South Africa is fucked up. Post-apartheid South Africa is fucked up. Just being an Afrikaaner is fucked up in a certain way. This is a land with flamethrowers built into car doors as a defense against hijack; It should be a more alien setting, but as the backdrop of JM Coetzee’s Disgrace it’s unsettlingly familiar.

As an outsider approaching the subject of racial and political violence there is a temptation to distance oneself, as if saying “Oh, how horrible, and over there.” You know, the same way that a lot of Americans think of the South, or the past. Better yet, think of it as watching a Mad Max movie where everything is bizarre and terrible, but come on. Come on. In sum toto we recognize suffering and that suffering is bad, but not so much any responsibility for or desire to share in it (Isn’t this essentially what it means to be American?). Alternately we can try relating these terrors to our own lives, but how to do so without belittling their real circumstances? Can we seek understanding without appropriating? This is the major tension of Disgrace.

David Lurie is an obsolete professor sullenly teaching the too practical too vulgar, subject of communications where during apartheid he taught modern languages and classics. He purchases sex the way other people purchase a sandwich. He’s resigned, going through the motions, he’s not going to bother anyone and doesn’t want anyone to bother him. A ritualist in Robert Merton’s typology of deviance (http://en.wikipedia.org/wiki/Strain_theory_%28sociology%29#Robert_King_Merton) Lurie is just serving his time. The problem is that he lives detached from the reality of his position. It’s not surprising that he sleeps with a student, Melanie Isaacs, nor that the student is black, or that he doesn’t see the need to apologize or admit that it was anything other than two consenting adults. Professor Lurie takes the dissociative attitude I talked about above in that he is cognizant of power imbalances but entirely unwilling to recognize it in his own life; even when enters his life in a direct and violent way.

The biggest flaw in the novel is a trope about the inadequacy of language. The book itself is an embodied contradiction to the claim that language is inadequate. Language is powerful and good and completely up to task. Can it let us understand what the situation is like? Perhaps not. But it can certainly describe to us and point out the obstacles to understanding. Frankly, any author (keyword: author) that makes the tired, trite assertion that language is not a capable mode of expression can go fuck themselves.

The world of Disgrace is bleak and accurate. Eventually Lurie comes to some recognition of his misdeeds, but as in the real world learning your lesson is rather meaningless. Lessons don’t undo misery, nor do apologies. I know this is a strange assertion to make in the United States where a little liberal white guilt seems to go a long way toward abdication of responsibility. How many times have you shaken your head at a fundamentalist or a support our troops bumper sticker and thought, “I am not that kind of person, I do not do those kind of things.” How satisfying it must be to a woman desperate and pregnant in a state with one abortion clinic and the corpses of the Middle East that you are a “good person” and that were it up to you everyone would be raised to your level. David Lurie never barred anyone from voting or bound them with a burning tire, yet tacitly he is an oppressor. If there is not value in being sorry then there isn’t any in being right while misery still exists.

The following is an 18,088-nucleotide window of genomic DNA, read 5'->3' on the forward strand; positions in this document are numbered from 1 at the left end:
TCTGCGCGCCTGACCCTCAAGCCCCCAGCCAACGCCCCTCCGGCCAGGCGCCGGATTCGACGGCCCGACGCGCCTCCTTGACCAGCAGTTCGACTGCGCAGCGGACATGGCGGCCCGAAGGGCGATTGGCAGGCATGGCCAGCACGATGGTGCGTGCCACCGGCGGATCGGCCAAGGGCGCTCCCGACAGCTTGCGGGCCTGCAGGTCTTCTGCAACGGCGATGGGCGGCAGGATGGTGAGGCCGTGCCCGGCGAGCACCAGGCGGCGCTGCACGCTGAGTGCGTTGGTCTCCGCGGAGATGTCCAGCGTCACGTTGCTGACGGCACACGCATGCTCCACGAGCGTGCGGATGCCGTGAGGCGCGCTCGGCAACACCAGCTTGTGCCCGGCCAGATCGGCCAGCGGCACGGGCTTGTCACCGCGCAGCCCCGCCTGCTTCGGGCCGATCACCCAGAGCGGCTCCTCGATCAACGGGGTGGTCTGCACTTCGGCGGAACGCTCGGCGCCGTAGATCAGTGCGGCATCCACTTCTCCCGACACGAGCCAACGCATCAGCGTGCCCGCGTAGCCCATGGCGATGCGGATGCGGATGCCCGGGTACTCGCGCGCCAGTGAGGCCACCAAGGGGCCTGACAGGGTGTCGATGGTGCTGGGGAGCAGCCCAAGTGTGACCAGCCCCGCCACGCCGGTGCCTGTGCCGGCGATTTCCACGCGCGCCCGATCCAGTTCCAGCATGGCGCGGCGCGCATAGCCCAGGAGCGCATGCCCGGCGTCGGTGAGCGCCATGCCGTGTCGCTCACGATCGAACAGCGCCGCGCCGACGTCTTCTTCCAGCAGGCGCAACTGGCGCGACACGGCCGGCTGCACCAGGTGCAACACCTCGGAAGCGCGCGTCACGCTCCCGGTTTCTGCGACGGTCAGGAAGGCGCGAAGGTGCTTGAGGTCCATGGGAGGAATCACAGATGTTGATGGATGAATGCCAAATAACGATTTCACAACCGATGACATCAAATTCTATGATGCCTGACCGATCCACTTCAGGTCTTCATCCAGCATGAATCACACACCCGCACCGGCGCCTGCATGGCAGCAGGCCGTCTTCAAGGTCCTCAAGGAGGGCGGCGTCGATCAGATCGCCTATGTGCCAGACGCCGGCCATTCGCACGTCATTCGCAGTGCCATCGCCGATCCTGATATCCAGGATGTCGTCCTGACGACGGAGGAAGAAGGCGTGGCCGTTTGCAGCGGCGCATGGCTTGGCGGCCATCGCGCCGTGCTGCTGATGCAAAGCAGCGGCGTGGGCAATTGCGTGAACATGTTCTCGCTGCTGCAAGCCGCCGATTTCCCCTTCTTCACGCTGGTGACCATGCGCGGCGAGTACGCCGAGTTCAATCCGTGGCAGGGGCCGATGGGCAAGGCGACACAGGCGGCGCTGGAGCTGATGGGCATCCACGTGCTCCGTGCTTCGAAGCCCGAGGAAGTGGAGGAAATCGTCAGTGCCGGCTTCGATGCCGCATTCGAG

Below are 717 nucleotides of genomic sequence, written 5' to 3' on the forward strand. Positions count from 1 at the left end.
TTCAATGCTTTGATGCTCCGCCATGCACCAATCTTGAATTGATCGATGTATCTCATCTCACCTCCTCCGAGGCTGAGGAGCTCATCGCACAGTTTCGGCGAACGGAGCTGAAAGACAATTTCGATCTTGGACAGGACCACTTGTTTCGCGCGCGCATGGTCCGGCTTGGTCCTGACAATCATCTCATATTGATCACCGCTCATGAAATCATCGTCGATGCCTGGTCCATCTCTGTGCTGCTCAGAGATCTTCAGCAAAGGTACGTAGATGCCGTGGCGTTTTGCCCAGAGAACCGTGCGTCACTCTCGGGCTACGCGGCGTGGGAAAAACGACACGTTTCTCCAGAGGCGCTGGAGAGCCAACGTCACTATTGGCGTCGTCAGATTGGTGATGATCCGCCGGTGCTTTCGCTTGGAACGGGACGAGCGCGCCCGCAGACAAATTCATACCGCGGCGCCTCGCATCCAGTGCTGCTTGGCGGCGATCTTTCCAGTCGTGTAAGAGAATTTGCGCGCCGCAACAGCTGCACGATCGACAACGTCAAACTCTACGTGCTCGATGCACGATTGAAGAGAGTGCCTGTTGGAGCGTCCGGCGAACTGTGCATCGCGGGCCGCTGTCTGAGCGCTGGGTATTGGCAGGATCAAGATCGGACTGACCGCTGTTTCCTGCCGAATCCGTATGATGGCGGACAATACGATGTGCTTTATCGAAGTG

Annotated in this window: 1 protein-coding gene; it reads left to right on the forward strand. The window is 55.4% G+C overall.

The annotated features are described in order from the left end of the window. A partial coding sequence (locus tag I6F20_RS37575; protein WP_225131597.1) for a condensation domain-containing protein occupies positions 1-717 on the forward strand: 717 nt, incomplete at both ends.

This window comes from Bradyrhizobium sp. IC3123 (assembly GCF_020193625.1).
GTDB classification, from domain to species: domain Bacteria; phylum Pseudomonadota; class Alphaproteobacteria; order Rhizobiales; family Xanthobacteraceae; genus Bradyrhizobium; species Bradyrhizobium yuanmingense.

The futility is strangely gratifying. Lurie is never redeemed or forgiven through his guilt. He ends up a degraded tangent of his daughter’s trauma, euthanizing wretched dogs and watching their bodies burn. His daughter tells him, poignantly: ” You behave as if everything I do is part of the story of your life. You are the main character, I am a minor character who doesn’t make an appearance until halfway through. Well, contrary to what you think, people are not divided into major and minor. I am not minor. I have a life of my own, just as important as yours is to you, and in my life I am the one who makes the decisions.” This embodies what much of what we can take away from Disgrace. There is more than the West making amends and admitting the wrongs of colonialism. We need to appreciate the fullness and independence of other societies without the expectation of absolution. We need to do things for their own sake, a strongly anti-capitalist notion.

Like energy and matter there is a conservation of misery; it gets moved around, redistributed but never reduced. When Lurie says, “I am sunk into a state of disgrace from which it will not be easy to lift myself. It is not a punishment I have refused. I do not murmur against it. On the contrary, I am living it out from day to day, trying to accept disgrace as my state of being.” he offers a resolution to the tension between relating and detaching, simultaneous excursions into both extremes. In this way we recognize the pain of others without using it as our own, we understand without pretending we are noble for doing so. The same doubled for our own pain.

“Trying to accept disgrace as my state of being.” A perfect maxim for the postcolonial West, and anyone really. If we can be silent collaborators to the suffering of others there must be be a way to be a silent ally to their happiness. In the silence, the disgrace-like acceptance, is the region where real connections are possible. Kant framed it as considering every person as an end to themselves, but tainted it with the reward of being considered “moral” for doing so. In the realm of the personal: to notice others, to remember that people are not major or minor, to accept disgrace as our state of being, and to be a silent ally.

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